Genentech did it again. It is truly amazing that since its inception in late 70s, Genentech, a bona fide biotech company, keeps its original spirit alive and encourages and supports R&D scientists to conduct and produce quality research befitting publication in top journals. I think in this regard Genentech does not have a single peer in whole of biotech industry.
Just this week journal Nature published results from Genentech showing that it is possible to design anti-microbial antibody-antibiotic complexes capable of elimination of hard to reach intracellular microbes.
First, they showed that unlike freely floating extracellular S. aureus, intracellularly entrenched, hard to reach S. aureus are of clinical relevance.
Indeed, in vitro experiments confirmed that intracellular S. aureus are resistance to conventional antibiotic application.
To overcome this resistance, Genentech's team designed antibody-antibiotic complex, called rifalogue, that was made of anti-S. aureus antibody and antibiotic rifampicin complex. The authors first showed that in vitro once rifalogue attached to S. aureus is internalized by cells rifampicin is released from complexes [in endosomes] and destroys S. aureus.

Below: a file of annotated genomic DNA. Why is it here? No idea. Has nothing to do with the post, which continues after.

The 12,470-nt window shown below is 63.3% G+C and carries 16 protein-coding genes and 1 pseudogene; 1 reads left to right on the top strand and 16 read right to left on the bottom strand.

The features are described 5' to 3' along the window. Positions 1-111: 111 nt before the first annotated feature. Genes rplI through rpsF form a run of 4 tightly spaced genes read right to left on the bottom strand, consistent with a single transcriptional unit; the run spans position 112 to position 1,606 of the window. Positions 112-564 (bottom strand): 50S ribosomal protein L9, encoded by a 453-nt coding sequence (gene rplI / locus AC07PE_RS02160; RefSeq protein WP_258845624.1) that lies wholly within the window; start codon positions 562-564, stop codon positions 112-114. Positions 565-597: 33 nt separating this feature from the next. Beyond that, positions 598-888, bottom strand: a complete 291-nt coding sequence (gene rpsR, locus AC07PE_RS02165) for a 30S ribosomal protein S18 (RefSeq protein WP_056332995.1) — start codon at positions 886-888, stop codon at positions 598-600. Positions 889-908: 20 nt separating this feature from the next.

Finally, the authors confirmed effectiveness of this strategy against S. aureus in in vivo experiments as well.
In summary, these results (re)-opens the door for immunotherapy against infectious agents.
I would admit that for me data seems extremely clear-cut. This is a little bit concerning. I want to see these results confirmed in other labs. Another puzzling point is its mechanism of action. The model proposes that rifalogue works by engaging S. aureus with its Fab part and mammalian cells by its FcR. This suggests that rifalogue can't access or destroy S. aureus already cocooned within cells, but it could prevent freely floating S. aureus becoming intracellular. But regular rifampicin is capable of destroying freely floating S. aureus too. So this is a paradox for me [because results showed that rifalogue was still highly effective, even after delay of 24h, against "potentially" intracellular S. aureus].